The tactic called reframing is a critical component of strategic thinking, the multi-part process for exploring data and reaching strong conclusions that are right for your business. Are you reframing to protect your business? Here's how . . .
At its most basic level, a company's strategy clarifies and leverages an organization's core competence into market value. Lots of effort goes into defining, clarifying, and updating a company’s strategy — effort that involves many external and internal variables.
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In this crazy-busy world of bosses who say, "Don’t bring me problems! Bring me solutions!" it’s tempting to address any problem by jumping toward the first obvious answer. Unfortunately, that quick answer often won’t solve your problem. I recently learned the hard way that if you don't spend enough time analyzing the problem, your solution will likely cost you time and money — and maybe, some credibility.
AP reports hat Puerto Rico's Democratic Party has chosen to hold a presidential primary instead of a caucus to encourage more islanders to participate in the June 1 contest. Puerto Rico's switch was done, in part, to avert the chaos that might ensue should the unfamiliar and time-consuming caucus process be overwhelmed with thousands of new voters, eager to contribute to choosing a candidate.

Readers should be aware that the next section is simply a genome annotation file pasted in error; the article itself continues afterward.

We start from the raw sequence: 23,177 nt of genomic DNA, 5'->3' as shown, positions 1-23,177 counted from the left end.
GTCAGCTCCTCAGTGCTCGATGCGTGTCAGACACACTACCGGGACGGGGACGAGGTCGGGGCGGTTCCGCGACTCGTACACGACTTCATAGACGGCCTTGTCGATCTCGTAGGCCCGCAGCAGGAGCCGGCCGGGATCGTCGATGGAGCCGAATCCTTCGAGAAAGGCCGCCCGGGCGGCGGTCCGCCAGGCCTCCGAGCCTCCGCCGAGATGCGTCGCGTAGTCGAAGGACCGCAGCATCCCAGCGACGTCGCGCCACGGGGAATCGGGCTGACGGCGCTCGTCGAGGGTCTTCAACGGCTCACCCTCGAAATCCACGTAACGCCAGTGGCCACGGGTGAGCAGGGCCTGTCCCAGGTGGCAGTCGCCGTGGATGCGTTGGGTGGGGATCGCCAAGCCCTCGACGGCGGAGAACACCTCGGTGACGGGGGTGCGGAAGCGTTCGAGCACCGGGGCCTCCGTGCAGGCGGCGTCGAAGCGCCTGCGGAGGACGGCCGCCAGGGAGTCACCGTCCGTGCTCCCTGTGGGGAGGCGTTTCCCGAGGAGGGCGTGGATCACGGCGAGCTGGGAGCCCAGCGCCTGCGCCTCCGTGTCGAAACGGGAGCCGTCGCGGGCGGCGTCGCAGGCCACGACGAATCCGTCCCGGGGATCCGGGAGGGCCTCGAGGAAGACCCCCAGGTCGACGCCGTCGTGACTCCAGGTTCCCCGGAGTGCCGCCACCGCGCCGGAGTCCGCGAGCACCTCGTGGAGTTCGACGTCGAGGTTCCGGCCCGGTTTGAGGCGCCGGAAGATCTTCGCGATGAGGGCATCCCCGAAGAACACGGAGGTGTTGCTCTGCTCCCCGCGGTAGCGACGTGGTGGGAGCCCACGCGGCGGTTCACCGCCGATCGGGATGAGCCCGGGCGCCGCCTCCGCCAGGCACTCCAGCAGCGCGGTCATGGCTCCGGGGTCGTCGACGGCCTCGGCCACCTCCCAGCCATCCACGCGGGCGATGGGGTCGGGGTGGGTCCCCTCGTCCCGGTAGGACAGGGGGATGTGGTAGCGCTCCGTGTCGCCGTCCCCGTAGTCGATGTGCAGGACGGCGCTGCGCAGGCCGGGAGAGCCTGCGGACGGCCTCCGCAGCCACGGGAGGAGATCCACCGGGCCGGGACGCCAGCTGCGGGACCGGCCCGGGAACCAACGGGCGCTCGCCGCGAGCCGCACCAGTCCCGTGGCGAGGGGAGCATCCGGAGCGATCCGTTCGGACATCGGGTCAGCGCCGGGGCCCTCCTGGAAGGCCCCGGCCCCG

According to a recent Reuters report, nearly half of British workers polled say their bosses are incompetent, make poor decisions, and lack confidence.
What’s more, of those who say their bosses don't know what they are doing, 83 percent said that management's poor decision making damages morale, half say it hurts productivity, and 19 percent say it hands competitors an advantage.
Clearly, we're on the threshold of a huge shift in the numbers of women stepping up as senior executives with so many poised to move up from the No. 2 or No. 3 spot.
What's more, statistics indicate that we're seeing the tip of a very big iceberg. Though women still face 4-to-1 odds against being chosen for senior executive posts, several early indicators herald significant changes ahead:
- More than half of the Fortune 500 companies have more than one female corporate officer.
Have you been in a meeting lately — with one or twenty people — when the whole conversation went off on a tangent of no return? This is not an uncommon experience, particularly when the topic is challenging and the players have different points of view.
What can you do — either as a leader or meeting participant — to get people back on track, heading in the same direction, with shared commitment to a positive outcome?